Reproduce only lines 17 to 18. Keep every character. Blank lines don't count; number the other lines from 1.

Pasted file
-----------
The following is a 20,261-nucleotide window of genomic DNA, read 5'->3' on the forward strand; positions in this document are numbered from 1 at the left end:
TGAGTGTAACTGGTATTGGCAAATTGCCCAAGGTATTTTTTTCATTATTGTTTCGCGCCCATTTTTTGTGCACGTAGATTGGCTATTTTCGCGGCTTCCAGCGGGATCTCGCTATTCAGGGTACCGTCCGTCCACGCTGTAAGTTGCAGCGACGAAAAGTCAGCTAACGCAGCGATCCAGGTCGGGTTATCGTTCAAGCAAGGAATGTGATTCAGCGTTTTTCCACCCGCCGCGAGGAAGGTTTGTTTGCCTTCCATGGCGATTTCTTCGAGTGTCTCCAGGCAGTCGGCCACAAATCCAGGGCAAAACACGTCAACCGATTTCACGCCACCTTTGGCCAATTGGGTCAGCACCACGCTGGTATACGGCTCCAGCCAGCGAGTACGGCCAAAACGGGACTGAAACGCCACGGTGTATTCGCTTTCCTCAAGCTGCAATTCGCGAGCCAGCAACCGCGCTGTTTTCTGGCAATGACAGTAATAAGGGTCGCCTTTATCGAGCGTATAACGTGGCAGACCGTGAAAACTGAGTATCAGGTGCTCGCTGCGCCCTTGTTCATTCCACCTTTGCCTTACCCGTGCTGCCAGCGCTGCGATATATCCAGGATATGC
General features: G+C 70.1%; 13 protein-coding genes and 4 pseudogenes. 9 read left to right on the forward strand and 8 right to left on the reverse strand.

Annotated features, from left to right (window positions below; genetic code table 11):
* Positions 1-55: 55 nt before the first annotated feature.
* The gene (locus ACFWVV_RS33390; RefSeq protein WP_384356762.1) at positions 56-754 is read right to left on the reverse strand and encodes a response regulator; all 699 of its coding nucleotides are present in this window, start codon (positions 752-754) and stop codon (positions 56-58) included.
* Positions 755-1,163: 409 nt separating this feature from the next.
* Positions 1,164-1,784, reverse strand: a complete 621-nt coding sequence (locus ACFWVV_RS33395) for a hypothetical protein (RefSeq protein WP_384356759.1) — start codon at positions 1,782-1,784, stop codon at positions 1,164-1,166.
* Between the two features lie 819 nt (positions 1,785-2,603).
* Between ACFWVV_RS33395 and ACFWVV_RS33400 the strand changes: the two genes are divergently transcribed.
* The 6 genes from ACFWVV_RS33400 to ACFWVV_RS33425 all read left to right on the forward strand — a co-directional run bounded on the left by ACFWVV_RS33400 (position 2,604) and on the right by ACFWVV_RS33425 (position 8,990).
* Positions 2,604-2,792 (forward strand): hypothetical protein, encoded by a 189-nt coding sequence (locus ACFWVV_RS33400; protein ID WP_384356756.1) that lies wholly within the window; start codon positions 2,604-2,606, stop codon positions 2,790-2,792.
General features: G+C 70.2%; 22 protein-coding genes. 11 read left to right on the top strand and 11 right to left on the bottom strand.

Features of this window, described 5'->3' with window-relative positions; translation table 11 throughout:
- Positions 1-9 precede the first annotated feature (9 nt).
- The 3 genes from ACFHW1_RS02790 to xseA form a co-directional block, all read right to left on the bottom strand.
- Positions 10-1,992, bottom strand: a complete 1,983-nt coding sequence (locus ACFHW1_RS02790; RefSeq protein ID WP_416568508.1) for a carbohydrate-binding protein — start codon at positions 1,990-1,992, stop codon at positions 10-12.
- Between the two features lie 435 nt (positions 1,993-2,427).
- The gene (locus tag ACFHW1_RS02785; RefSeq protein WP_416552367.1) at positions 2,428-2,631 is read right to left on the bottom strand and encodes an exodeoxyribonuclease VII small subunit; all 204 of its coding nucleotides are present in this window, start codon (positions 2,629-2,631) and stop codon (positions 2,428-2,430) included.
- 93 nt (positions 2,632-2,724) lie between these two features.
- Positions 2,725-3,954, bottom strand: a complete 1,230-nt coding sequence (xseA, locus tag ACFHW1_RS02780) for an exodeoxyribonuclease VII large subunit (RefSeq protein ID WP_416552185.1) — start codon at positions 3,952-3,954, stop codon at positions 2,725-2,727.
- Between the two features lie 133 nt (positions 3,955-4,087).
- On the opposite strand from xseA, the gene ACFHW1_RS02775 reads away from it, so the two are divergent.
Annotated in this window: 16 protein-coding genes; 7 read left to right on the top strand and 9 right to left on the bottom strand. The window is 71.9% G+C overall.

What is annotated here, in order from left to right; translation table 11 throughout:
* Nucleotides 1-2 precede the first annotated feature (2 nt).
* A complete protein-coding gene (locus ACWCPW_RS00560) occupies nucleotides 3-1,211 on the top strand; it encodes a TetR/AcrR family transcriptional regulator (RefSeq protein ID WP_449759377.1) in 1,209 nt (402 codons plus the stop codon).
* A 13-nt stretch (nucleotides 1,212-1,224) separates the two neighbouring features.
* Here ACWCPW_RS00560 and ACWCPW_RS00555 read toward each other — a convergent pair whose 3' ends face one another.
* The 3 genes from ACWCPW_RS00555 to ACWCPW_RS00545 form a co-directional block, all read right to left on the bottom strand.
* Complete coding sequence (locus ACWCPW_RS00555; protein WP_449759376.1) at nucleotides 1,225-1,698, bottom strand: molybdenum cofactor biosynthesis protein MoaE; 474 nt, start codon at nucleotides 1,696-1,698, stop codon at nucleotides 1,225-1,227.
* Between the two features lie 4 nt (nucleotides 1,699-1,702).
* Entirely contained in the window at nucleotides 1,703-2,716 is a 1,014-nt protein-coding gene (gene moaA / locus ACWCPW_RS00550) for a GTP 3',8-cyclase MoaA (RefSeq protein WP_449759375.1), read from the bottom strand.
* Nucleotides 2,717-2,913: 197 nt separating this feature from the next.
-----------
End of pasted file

- Positions 10-1,992, bottom strand: a complete 1,983-nt coding sequence (locus ACFHW1_RS02790; RefSeq protein ID WP_416568508.1) for a carbohydrate-binding protein — start codon at positions 1,990-1,992, stop codon at positions 10-12.
- Between the two features lie 435 nt (positions 1,993-2,427).